Last week I posted an article, “Do People Understand What Jesus Does for Us?” In that article, I discussed Jesus’ action to save us from our sins. My inspiration for that article came from Clear and Simple: How to Have Conversations That Lead to Conversion by Andre Regnier (Ottawa, Canada: Catholic Christian Outreach. 2018).
Now, I would like to offer some reflection on another idea presented by Regnier in this book. He discusses how many people profess faith in some way without really knowing “what they are saying “yes” to” (37). He calls their “yes” a “naive yes” (37), that it “lacks love or any kind of personal dimension. It is not the kind of assent Christ is asking for” (38).
What does your “yes” to God mean? How strong is your yes?
It is unfortunate that some people don’t take faith seriously. Everyone wants to get into Heaven but they want to do so on their own terms. This is nothing new. The Jews who opposed Jesus wanted a messiah but they wanted one according to their expectations. In the Old Testament, many prophets were persecuted when they called the people to repent and change their lives. People didn’t want to have to change.
Regnier goes on in his book to discuss how people seem to have lost, even denied the “divinity of Christ.” He points that without the “divinity of Christ, most everything we believe in crumbles” (75). Without his divinity, Jesus is just another human being. One might still consider Jesus a prophet but people have a history of not listening to prophets.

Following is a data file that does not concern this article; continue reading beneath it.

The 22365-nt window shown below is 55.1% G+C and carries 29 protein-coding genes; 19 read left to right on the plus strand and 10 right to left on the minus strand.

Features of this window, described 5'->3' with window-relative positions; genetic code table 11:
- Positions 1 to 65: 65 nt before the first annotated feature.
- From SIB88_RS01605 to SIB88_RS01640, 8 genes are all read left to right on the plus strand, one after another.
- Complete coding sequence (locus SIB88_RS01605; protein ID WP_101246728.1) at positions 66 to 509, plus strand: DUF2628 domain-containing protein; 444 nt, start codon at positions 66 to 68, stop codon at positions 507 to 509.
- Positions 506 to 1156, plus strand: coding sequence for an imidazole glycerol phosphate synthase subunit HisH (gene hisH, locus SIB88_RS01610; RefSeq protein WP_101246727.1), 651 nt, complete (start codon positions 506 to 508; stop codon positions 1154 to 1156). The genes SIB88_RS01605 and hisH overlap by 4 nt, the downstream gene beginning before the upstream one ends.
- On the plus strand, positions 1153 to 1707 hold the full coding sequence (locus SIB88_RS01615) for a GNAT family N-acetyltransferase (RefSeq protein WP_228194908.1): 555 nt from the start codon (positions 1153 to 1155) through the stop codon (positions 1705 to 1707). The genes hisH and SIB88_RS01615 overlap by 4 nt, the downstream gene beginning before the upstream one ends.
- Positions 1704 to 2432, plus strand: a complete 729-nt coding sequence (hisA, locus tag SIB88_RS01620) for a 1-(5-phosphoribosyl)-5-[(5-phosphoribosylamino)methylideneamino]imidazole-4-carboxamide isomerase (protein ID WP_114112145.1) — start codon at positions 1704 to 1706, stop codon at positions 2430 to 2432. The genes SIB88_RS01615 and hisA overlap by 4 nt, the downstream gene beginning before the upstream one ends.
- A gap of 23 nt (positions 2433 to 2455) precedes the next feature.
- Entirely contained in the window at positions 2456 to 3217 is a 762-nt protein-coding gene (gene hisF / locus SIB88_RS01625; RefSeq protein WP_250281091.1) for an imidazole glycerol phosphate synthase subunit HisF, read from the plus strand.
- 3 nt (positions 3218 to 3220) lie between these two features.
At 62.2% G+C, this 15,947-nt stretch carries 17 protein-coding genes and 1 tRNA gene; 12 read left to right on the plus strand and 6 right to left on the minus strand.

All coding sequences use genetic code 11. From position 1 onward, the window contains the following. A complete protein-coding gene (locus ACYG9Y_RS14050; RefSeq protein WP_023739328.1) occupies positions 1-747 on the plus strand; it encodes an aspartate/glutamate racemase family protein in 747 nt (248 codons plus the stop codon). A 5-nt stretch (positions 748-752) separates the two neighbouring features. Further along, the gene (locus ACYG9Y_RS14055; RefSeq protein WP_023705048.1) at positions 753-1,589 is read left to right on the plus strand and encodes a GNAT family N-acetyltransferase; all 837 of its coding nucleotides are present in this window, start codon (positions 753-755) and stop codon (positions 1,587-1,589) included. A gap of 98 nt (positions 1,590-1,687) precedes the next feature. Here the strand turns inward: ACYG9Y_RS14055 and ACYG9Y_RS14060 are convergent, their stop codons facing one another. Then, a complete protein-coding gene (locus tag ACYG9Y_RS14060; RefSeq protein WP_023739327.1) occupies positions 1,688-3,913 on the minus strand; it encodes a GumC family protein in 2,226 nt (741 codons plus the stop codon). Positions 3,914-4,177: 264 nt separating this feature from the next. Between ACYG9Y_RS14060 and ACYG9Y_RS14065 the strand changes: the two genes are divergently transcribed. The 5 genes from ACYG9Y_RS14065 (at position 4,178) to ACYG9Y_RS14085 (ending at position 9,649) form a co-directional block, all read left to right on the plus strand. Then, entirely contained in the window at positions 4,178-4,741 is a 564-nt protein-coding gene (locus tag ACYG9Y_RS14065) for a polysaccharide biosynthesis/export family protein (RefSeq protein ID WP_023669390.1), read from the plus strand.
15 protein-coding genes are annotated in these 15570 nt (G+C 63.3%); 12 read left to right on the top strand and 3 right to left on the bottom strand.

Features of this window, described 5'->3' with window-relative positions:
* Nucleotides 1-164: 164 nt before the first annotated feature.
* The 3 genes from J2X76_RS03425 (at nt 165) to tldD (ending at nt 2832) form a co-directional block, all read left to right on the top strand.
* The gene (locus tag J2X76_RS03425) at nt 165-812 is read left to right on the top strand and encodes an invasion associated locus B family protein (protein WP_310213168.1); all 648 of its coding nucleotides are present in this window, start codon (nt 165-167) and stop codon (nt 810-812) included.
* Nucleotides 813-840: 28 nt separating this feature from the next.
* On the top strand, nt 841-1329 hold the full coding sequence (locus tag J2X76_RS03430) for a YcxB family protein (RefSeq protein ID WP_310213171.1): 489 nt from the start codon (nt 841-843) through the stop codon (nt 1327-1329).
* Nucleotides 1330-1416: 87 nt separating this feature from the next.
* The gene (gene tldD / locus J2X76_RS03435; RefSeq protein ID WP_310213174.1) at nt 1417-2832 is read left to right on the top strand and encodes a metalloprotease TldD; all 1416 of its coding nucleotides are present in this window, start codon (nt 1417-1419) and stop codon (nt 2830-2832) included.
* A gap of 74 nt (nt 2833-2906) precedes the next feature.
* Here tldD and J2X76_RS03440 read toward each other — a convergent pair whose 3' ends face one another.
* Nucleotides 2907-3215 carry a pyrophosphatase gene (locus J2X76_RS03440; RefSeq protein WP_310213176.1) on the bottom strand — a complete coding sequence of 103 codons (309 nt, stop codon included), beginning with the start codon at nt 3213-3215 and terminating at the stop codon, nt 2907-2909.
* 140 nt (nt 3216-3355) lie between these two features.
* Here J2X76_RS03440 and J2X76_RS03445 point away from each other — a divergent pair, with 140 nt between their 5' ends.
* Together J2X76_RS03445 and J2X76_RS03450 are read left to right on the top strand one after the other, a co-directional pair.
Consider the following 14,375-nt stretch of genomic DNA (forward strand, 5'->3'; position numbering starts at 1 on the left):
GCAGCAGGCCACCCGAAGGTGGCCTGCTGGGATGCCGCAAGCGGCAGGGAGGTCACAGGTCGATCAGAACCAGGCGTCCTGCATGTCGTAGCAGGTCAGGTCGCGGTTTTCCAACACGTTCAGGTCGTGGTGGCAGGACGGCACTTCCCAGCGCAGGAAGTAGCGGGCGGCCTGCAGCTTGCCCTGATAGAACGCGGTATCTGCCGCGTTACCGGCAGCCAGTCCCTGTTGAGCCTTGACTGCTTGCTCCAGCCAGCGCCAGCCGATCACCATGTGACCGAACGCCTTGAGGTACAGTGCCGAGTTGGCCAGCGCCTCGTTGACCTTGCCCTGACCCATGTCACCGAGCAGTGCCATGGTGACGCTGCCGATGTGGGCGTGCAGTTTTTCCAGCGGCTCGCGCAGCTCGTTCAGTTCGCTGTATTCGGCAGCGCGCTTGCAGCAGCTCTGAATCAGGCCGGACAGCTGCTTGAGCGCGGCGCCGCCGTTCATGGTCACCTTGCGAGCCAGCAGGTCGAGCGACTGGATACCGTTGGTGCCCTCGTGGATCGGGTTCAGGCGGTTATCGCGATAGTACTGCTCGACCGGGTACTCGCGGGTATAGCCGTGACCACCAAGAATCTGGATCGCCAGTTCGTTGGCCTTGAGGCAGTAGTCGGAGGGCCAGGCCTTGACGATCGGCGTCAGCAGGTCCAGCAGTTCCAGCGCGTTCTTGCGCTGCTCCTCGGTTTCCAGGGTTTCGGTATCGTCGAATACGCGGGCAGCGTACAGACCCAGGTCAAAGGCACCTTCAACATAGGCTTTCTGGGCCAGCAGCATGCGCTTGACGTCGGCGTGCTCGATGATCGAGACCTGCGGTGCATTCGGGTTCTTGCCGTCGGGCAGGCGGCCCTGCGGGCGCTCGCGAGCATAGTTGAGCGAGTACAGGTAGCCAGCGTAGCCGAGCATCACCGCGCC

Jesus is divine.
There was much discussion of the two natures of Jesus in the first five centuries of Christianity. Is Jesus human? Is Jesus divine? Could He be both?
Jesus is both. In his days walking on Earth, Jesus was human and divine. Nothing changes that. However, in our human struggle to understand this, it took four to five centuries of the Church listening to the Holy Spirit to come to understand this.
There was much intellectual discussion about the two natures of Jesus Christ. However, believing in the two natures of Christ is not simply an intellectual question (cf. 93). It also requires conversion of “heart and will” (36). We must allow ourselves to be moved by the Holy Spirit.
If the Church spent four or five centuries working on understanding the two natures of Christ, where do we find what they came to know?
It is spoken every Sunday at Mass. It is the Creed. Here, I speak of the Nicene Creed. (The Apostles’ Creed is also an option for Sunday Mass but I look to the Nicene Creed for its fuller expression of the question of the divinity of Jesus).
Yes, Jesus is human. As we recite in the Creed, Jesus, through the Holy Spirt “was incarnate of the Virgin Mary and became man.” There is our faith in Jesus’ humanity.
What about his divinity? This too is found in the Creed. Jesus is identified as:
the Only Begotten Son of God,
born of the Father before all ages.
God from God, Light from Light,
true God from true God,
begotten, not made, consubstantial with the Father.
Jesus and God (along with the Holy Spirit as described later in the Creed) are one, “God from God, Light from Light.” Jesus is “consubstantial” with the Father, meaning they are of the same substance. We struggle to understand this in our humanity but we believe it in faith.
Why is it important for us to believe in Jesus’ divinity as well as his humanity? It is in his humanity that He suffered for us. It is in his divinity that we are saved through his suffering (for more on his suffering, see my recent article, “What Was the Worst Part of Jesus’ Suffering?”). It is because we know of his divinity that we know what He teaches comes from God. What Jesus teaches is not the teaching of one human being. It is the teaching of God. We should listen.
It is in believing that Jesus is fully human and fully divinity and knowing that He died so that we might have entire life that we find serenity (see my recent article “The Serenity Prayer”).
P.S. For more on the Creed, check out my five-part video series, We Profess, We Believe.